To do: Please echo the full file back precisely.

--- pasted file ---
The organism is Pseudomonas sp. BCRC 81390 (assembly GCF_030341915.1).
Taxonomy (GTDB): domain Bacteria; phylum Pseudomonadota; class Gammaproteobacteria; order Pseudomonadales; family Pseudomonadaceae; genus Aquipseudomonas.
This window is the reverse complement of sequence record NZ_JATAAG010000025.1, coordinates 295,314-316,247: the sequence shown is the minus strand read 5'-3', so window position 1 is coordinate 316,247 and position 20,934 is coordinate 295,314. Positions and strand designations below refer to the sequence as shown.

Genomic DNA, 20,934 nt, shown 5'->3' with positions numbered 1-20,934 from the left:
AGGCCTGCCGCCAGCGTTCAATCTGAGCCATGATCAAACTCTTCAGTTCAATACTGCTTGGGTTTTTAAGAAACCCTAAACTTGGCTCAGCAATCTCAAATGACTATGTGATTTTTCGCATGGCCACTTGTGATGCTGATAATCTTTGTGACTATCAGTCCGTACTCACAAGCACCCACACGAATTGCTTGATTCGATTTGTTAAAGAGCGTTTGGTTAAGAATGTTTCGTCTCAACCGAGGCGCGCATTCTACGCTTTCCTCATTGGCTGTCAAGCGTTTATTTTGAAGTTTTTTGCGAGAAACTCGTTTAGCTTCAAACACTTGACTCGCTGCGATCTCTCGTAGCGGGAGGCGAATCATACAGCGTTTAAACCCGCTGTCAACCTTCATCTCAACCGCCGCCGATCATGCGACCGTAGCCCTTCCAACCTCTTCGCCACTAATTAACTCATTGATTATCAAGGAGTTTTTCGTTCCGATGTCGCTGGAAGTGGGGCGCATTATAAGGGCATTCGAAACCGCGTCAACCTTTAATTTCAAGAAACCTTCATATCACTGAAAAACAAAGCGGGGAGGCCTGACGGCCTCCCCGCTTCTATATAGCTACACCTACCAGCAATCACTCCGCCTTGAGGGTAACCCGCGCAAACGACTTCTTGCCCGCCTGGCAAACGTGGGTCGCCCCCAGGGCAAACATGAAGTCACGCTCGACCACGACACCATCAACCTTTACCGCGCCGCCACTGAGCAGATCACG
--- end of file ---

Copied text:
The organism is Pseudomonas sp. BCRC 81390 (assembly GCF_030341915.1).
Taxonomy (GTDB): domain Bacteria; phylum Pseudomonadota; class Gammaproteobacteria; order Pseudomonadales; family Pseudomonadaceae; genus Aquipseudomonas.
This window is the reverse complement of sequence record NZ_JATAAG010000025.1, coordinates 295,314-316,247: the sequence shown is the minus strand read 5'-3', so window position 1 is coordinate 316,247 and position 20,934 is coordinate 295,314. Positions and strand designations below refer to the sequence as shown.

Genomic DNA, 20,934 nt, shown 5'->3' with positions numbered 1-20,934 from the left:
AGGCCTGCCGCCAGCGTTCAATCTGAGCCATGATCAAACTCTTCAGTTCAATACTGCTTGGGTTTTTAAGAAACCCTAAACTTGGCTCAGCAATCTCAAATGACTATGTGATTTTTCGCATGGCCACTTGTGATGCTGATAATCTTTGTGACTATCAGTCCGTACTCACAAGCACCCACACGAATTGCTTGATTCGATTTGTTAAAGAGCGTTTGGTTAAGAATGTTTCGTCTCAACCGAGGCGCGCATTCTACGCTTTCCTCATTGGCTGTCAAGCGTTTATTTTGAAGTTTTTTGCGAGAAACTCGTTTAGCTTCAAACACTTGACTCGCTGCGATCTCTCGTAGCGGGAGGCGAATCATACAGCGTTTAAACCCGCTGTCAACCTTCATCTCAACCGCCGCCGATCATGCGACCGTAGCCCTTCCAACCTCTTCGCCACTAATTAACTCATTGATTATCAAGGAGTTTTTCGTTCCGATGTCGCTGGAAGTGGGGCGCATTATAAGGGCATTCGAAACCGCGTCAACCTTTAATTTCAAGAAACCTTCATATCACTGAAAAACAAAGCGGGGAGGCCTGACGGCCTCCCCGCTTCTATATAGCTACACCTACCAGCAATCACTCCGCCTTGAGGGTAACCCGCGCAAACGACTTCTTGCCCGCCTGGCAAACGTGGGTCGCCCCCAGGGCAAACATGAAGTCACGCTCGACCACGACACCATCAACCTTTACCGCGCCGCCACTGAGCAGATCACG